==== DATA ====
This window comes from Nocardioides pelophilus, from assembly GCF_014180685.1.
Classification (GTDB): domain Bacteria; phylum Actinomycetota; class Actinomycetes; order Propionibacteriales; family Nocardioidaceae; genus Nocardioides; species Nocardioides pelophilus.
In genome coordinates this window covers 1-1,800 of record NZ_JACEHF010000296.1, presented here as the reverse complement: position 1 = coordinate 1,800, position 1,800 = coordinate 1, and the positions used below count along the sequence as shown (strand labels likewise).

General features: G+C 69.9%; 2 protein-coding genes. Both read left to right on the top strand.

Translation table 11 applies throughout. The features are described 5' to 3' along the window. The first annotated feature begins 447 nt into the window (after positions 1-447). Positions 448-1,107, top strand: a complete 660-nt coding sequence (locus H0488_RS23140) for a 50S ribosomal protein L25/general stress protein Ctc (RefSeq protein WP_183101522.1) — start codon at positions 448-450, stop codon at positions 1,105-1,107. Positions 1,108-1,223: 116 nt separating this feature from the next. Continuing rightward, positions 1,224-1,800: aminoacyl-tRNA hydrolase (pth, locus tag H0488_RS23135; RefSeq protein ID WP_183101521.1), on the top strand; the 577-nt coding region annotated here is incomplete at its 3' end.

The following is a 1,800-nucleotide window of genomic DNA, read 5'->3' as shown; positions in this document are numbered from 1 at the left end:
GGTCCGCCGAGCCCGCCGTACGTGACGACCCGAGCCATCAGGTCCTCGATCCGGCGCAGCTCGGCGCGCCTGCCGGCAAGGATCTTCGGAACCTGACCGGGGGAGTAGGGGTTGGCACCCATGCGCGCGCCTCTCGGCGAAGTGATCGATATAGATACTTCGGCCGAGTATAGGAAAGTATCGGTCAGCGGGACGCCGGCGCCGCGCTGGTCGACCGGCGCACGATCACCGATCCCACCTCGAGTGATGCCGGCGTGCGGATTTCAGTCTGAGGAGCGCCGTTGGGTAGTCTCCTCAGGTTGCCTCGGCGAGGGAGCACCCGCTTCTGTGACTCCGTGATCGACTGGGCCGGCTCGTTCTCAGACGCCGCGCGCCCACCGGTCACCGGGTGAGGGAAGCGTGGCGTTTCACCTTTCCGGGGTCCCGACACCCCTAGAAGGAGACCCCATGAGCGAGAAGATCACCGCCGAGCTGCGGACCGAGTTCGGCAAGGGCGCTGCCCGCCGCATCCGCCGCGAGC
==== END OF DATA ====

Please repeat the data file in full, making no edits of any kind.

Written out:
This window comes from Nocardioides pelophilus, from assembly GCF_014180685.1.
Classification (GTDB): domain Bacteria; phylum Actinomycetota; class Actinomycetes; order Propionibacteriales; family Nocardioidaceae; genus Nocardioides; species Nocardioides pelophilus.
In genome coordinates this window covers 1-1,800 of record NZ_JACEHF010000296.1, presented here as the reverse complement: position 1 = coordinate 1,800, position 1,800 = coordinate 1, and the positions used below count along the sequence as shown (strand labels likewise).

General features: G+C 69.9%; 2 protein-coding genes. Both read left to right on the top strand.

Translation table 11 applies throughout. The features are described 5' to 3' along the window. The first annotated feature begins 447 nt into the window (after positions 1-447). Positions 448-1,107, top strand: a complete 660-nt coding sequence (locus H0488_RS23140) for a 50S ribosomal protein L25/general stress protein Ctc (RefSeq protein WP_183101522.1) — start codon at positions 448-450, stop codon at positions 1,105-1,107. Positions 1,108-1,223: 116 nt separating this feature from the next. Continuing rightward, positions 1,224-1,800: aminoacyl-tRNA hydrolase (pth, locus tag H0488_RS23135; RefSeq protein ID WP_183101521.1), on the top strand; the 577-nt coding region annotated here is incomplete at its 3' end.

The following is a 1,800-nucleotide window of genomic DNA, read 5'->3' as shown; positions in this document are numbered from 1 at the left end:
GGTCCGCCGAGCCCGCCGTACGTGACGACCCGAGCCATCAGGTCCTCGATCCGGCGCAGCTCGGCGCGCCTGCCGGCAAGGATCTTCGGAACCTGACCGGGGGAGTAGGGGTTGGCACCCATGCGCGCGCCTCTCGGCGAAGTGATCGATATAGATACTTCGGCCGAGTATAGGAAAGTATCGGTCAGCGGGACGCCGGCGCCGCGCTGGTCGACCGGCGCACGATCACCGATCCCACCTCGAGTGATGCCGGCGTGCGGATTTCAGTCTGAGGAGCGCCGTTGGGTAGTCTCCTCAGGTTGCCTCGGCGAGGGAGCACCCGCTTCTGTGACTCCGTGATCGACTGGGCCGGCTCGTTCTCAGACGCCGCGCGCCCACCGGTCACCGGGTGAGGGAAGCGTGGCGTTTCACCTTTCCGGGGTCCCGACACCCCTAGAAGGAGACCCCATGAGCGAGAAGATCACCGCCGAGCTGCGGACCGAGTTCGGCAAGGGCGCTGCCCGCCGCATCCGCCGCGAGC